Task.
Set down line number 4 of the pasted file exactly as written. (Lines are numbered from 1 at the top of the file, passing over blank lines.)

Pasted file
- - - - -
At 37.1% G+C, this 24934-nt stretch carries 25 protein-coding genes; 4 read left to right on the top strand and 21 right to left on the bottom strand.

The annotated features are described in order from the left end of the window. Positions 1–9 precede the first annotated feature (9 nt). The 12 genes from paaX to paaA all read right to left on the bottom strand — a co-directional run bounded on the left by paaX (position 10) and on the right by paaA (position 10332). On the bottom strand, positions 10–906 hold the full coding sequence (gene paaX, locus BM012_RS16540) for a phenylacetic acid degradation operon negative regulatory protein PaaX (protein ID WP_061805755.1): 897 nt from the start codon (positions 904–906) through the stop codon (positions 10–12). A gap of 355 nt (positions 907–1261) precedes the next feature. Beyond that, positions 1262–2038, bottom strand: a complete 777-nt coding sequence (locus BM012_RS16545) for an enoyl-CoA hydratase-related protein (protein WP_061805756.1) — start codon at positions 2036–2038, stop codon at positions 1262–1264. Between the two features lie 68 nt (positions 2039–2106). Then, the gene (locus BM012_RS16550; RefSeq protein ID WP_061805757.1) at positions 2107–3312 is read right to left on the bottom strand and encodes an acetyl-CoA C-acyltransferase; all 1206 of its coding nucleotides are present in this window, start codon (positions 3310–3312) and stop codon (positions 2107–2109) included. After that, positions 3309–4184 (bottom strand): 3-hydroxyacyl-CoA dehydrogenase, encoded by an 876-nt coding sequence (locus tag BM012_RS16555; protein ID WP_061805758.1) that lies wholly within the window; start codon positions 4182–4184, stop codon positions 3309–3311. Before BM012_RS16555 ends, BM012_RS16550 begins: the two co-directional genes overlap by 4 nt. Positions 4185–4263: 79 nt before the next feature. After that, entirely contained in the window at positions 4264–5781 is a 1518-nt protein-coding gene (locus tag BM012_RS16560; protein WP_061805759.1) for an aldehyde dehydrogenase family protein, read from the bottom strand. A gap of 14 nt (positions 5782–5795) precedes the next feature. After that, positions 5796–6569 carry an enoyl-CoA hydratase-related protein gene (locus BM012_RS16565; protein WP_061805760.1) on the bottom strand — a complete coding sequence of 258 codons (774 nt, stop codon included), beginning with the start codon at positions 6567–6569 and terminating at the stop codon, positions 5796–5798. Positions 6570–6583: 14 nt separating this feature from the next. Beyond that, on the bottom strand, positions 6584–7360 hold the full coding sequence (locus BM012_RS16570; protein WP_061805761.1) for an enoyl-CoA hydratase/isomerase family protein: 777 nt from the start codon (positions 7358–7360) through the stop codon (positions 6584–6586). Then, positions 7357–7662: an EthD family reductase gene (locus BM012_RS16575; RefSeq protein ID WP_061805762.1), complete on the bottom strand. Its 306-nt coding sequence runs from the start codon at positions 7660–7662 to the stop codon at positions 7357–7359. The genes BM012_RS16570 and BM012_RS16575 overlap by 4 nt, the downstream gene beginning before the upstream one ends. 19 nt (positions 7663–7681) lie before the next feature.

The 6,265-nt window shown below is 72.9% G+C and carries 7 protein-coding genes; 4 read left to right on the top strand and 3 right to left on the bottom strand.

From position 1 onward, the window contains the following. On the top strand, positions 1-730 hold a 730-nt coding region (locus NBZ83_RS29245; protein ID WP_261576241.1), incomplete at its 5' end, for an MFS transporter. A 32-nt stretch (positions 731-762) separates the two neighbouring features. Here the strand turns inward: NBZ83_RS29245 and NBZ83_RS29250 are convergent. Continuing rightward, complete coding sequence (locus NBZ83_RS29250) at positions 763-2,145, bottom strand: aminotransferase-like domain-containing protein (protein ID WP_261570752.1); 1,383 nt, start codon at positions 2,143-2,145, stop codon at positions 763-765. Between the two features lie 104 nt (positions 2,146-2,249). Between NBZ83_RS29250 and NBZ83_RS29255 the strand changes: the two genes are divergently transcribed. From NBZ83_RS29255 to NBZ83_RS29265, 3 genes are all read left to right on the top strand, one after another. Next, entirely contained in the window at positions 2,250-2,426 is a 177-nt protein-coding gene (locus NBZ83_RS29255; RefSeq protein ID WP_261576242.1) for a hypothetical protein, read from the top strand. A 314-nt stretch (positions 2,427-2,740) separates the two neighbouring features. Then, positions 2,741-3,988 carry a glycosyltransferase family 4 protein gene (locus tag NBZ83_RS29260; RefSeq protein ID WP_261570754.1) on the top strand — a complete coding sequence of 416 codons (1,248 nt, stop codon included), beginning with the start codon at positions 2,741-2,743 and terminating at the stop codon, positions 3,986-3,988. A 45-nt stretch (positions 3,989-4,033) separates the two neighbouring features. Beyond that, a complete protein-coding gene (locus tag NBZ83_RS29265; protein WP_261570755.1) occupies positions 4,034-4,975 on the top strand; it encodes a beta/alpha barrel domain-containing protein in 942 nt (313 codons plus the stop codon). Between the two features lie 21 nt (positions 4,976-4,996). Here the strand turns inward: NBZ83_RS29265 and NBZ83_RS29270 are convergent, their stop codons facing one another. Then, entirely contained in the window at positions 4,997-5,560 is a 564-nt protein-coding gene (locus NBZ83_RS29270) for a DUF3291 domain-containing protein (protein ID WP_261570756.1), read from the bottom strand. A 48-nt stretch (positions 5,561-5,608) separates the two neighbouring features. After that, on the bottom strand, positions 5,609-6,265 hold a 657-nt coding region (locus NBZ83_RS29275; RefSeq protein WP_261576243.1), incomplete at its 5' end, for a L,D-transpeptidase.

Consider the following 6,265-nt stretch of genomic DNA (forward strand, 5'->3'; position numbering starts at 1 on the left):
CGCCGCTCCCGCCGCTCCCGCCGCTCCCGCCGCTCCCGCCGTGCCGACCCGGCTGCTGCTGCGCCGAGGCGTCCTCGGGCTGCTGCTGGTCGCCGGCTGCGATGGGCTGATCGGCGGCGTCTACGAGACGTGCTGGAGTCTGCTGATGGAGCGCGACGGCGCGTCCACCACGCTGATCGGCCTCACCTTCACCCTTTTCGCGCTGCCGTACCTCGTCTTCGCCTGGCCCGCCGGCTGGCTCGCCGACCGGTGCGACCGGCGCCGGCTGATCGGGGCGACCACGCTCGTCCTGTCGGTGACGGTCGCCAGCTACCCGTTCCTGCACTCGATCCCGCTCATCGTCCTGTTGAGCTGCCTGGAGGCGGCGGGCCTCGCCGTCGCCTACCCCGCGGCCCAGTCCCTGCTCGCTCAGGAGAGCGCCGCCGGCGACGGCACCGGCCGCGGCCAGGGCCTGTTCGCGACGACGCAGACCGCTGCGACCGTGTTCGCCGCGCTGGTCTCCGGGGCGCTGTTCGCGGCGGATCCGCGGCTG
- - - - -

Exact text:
From position 1 onward, the window contains the following. On the top strand, positions 1-730 hold a 730-nt coding region (locus NBZ83_RS29245; protein ID WP_261576241.1), incomplete at its 5' end, for an MFS transporter. A 32-nt stretch (positions 731-762) separates the two neighbouring features. Here the strand turns inward: NBZ83_RS29245 and NBZ83_RS29250 are convergent. Continuing rightward, complete coding sequence (locus NBZ83_RS29250) at positions 763-2,145, bottom strand: aminotransferase-like domain-containing protein (protein ID WP_261570752.1); 1,383 nt, start codon at positions 2,143-2,145, stop codon at positions 763-765. Between the two features lie 104 nt (positions 2,146-2,249). Between NBZ83_RS29250 and NBZ83_RS29255 the strand changes: the two genes are divergently transcribed. From NBZ83_RS29255 to NBZ83_RS29265, 3 genes are all read left to right on the top strand, one after another. Next, entirely contained in the window at positions 2,250-2,426 is a 177-nt protein-coding gene (locus NBZ83_RS29255; RefSeq protein ID WP_261576242.1) for a hypothetical protein, read from the top strand. A 314-nt stretch (positions 2,427-2,740) separates the two neighbouring features. Then, positions 2,741-3,988 carry a glycosyltransferase family 4 protein gene (locus tag NBZ83_RS29260; RefSeq protein ID WP_261570754.1) on the top strand — a complete coding sequence of 416 codons (1,248 nt, stop codon included), beginning with the start codon at positions 2,741-2,743 and terminating at the stop codon, positions 3,986-3,988. A 45-nt stretch (positions 3,989-4,033) separates the two neighbouring features. Beyond that, a complete protein-coding gene (locus tag NBZ83_RS29265; protein WP_261570755.1) occupies positions 4,034-4,975 on the top strand; it encodes a beta/alpha barrel domain-containing protein in 942 nt (313 codons plus the stop codon). Between the two features lie 21 nt (positions 4,976-4,996). Here the strand turns inward: NBZ83_RS29265 and NBZ83_RS29270 are convergent, their stop codons facing one another. Then, entirely contained in the window at positions 4,997-5,560 is a 564-nt protein-coding gene (locus NBZ83_RS29270) for a DUF3291 domain-containing protein (protein ID WP_261570756.1), read from the bottom strand. A 48-nt stretch (positions 5,561-5,608) separates the two neighbouring features. After that, on the bottom strand, positions 5,609-6,265 hold a 657-nt coding region (locus NBZ83_RS29275; RefSeq protein WP_261576243.1), incomplete at its 5' end, for a L,D-transpeptidase.